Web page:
Drama Without Legs

In Pen, psychosomatic paraplegia meets magic realism. But there could be worse marriages.

I couldn't help it. All through David Marshall Grant's Pen, despite some solid writing and some terrific acting, I kept thinking of the Nichols and May sketch. You know the one—it's on their Improvisations to Music LP—the parody of all those Freudian-era plays about psychosomatically crippled rich women regaining the use of their legs thanks to the warmly paternal shrink usually played with a thick Viennese accent, who makes them relive their repressed childhood trauma. Kim Stanley wowed Broadway with the legit version of this myth (Henry Denker's A Far Country) in 1961; the Nichols and May burlesque ends with the patient, having revealed her guilty secret, saddling herself with a still more crippling psychosomatosis. And evil old cynic that I am, when J. Smith-Cameron, as the divorced wife in Pen who's been wheelchair-bound since her marriage went on the rocks, magically regained the use of her legs, I kept waiting and waiting for her to come out with May's punchline to the skit, which I'm not going to ruin by quoting here.

Fortunately, David Marshall Grant, aside from being a fine actor, is an honest and serious-minded writer, clearly not as jaded as I (is anyone as jaded as I?), who wouldn't stoop to such a facile joke, least of all one borrowed from a sketch by somebody else. He means his heroine's paraplegia, the exact medical diagnosis of which is only vaguely touched on in the script, to stand for a spiritual condition that is in some ways crippling and in others oddly admirable, which is her utter, absolute, rigidly unyielding faith in the rightness of her view of things. Stuck in her wheelchair, stuck in her liberal disgust (the year is 1969) at a world that has Nixon's escalating war in Vietnam on one side and hippie dropouts on the other, she has irrecoverably lost a husband she still insists on loving, and is about to lose the college-age son she's busily scheming to keep at home as long as possible. Being in a wheelchair impairs her activity about as much as platoons advancing on a farming village are impaired by being stuck in their tanks; only a fool would get in her way.

Smith-Cameron plays this monster of determination with a gray, hard-mouthed look and a knife-sharp tone of voice that may make you, like me, look twice at the program to make sure there isn't another actress in the show. We are as far away as one can imagine from the saucer-eyed champagne girl who bubbled and fizzed her sparkling way through As Bees in Honey Drown and Fuddy Meers. Helen, her character here, is a woman in overdrive and always in command, but without an ounce of sparkle—the kind of woman whose ex-husband could understandably suggest "Hell" as a suitable nickname for her. Smith-Cameron's ability to give herself over to this unflinchingly, always playing from the character's strength, and never trying to mitigate her unpleasantness, is dazzling. It's a salutary reminder, to our typecasting time, of what the word range means in acting, and of how technique— another much abused term—can seemingly transform an actor's appearance from within. The list of roles in which I want to see Smith-Cameron has suddenly gotten much longer.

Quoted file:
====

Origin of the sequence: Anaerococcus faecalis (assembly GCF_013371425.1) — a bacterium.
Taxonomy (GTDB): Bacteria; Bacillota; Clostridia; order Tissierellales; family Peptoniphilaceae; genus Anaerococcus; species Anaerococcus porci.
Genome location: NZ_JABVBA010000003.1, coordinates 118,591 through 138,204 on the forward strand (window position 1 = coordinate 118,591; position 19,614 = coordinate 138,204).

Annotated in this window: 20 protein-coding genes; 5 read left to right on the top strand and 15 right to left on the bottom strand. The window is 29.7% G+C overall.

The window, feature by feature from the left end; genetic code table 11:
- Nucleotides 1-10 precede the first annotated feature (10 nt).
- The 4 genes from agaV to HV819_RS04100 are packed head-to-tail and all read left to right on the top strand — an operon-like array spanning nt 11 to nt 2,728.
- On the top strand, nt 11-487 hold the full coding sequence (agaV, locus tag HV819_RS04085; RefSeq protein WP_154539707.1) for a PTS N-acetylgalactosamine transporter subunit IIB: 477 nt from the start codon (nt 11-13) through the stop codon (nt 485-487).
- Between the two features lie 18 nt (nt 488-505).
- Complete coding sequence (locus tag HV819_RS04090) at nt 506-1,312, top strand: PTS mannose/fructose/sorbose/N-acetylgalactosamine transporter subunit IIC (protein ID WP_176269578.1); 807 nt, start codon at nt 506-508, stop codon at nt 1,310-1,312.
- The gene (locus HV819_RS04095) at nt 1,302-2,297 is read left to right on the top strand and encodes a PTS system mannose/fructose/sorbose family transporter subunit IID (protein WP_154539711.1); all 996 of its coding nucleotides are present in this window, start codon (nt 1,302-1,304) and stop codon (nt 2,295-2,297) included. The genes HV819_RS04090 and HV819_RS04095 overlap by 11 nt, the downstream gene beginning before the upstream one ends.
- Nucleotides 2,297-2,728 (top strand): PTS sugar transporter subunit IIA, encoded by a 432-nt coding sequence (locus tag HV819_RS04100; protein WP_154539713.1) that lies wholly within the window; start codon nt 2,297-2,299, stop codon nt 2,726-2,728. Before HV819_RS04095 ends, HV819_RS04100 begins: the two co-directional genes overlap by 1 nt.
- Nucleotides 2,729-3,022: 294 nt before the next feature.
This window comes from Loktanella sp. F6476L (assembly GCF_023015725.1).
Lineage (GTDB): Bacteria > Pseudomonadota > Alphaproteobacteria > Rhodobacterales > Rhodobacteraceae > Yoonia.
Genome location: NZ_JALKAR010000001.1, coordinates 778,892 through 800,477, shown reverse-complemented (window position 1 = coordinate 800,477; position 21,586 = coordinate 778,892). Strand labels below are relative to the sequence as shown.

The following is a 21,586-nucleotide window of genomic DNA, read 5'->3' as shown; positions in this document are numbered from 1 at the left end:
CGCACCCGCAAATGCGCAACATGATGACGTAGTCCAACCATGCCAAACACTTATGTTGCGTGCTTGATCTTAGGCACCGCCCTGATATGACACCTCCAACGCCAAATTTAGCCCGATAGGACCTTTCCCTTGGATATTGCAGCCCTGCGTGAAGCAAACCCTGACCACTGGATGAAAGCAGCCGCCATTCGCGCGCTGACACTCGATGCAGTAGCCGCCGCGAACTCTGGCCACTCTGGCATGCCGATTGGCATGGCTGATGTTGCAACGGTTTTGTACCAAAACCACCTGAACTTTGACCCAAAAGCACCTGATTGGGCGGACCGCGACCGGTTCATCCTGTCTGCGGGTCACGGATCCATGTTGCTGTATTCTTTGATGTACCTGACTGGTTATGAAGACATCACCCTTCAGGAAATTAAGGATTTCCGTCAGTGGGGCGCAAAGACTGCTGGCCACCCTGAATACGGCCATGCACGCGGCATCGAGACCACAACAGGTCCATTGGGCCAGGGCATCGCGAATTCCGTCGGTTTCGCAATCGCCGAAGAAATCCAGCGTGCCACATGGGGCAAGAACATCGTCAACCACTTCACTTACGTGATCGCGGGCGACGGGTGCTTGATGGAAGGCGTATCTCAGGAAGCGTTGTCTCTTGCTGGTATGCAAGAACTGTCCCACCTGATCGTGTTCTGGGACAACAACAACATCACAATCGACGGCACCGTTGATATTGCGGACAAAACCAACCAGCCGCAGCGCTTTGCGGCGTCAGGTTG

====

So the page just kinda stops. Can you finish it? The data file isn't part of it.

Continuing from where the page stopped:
Tragic realism: McCabe and Smith-Cameron
photo: Carol Rosegg
Tragic realism: McCabe and Smith-Cameron

Details

Pen
By David Marshall Grant
Playwrights Horizons
416 West 42nd Street
212-279-4200

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In spite of which, I couldn't keep that comedy sketch out of my head as I watched. Grant's play is a lucid, sharply etched map of altogether familiar territory: Easygoing Jerry (Reed Birney), now hooked up with a younger woman, wants his and Helen's son, Matt (Dan McCabe), to go to his alma mater in California; Helen wants him close at hand. Matt, dizzied by this emotional beanbag toss, finds hostile ways of acting out toward both of the warring parties, including a spell of shoplifting. Into this bitter impasse, which you know from the start is going to linger in all three characters' minds no matter what happens, Grant injects a stroke of magic realism: a miracle cure, fuzzily explained (and even more fuzzily staged in Will Frears's somewhat slapdash production), that temporarily gives Helen back the use of her legs. That this isn't a joke but a sort of moral metaphor, meant to lift the play out of conventional suburban banality into some transcendent world of larger meanings, doesn't help. In this everyday context, the miracle only looks like a patch of glitter appliqué from some now campy piece of late-'60s chic. The basic material's still the same dowdy material, albeit well cut and hand-stitched, and the glitter's turning flaky. Grant nearly atones for his gimmick by following it with the play's best scene, in which Helen, revisiting the couple's old haunts, nearly succumbs to the temptation of sex with her ex, but the damage has been done: Even a cubist dramaturge couldn't sort out the tangle of realities with which Pen concludes. The pity is that it strands three fine performers. Birney subtly makes the father a complex figure, deceitful but troubled and disturbingly engaging. McCabe's son, understandably a little muted next to two such powerhouses, nonetheless holds his strongly centered ground. And Smith-Cameron, as aforesaid, can make simple realism so magical that you wonder why anyone would bother with the flimflam kind.

 
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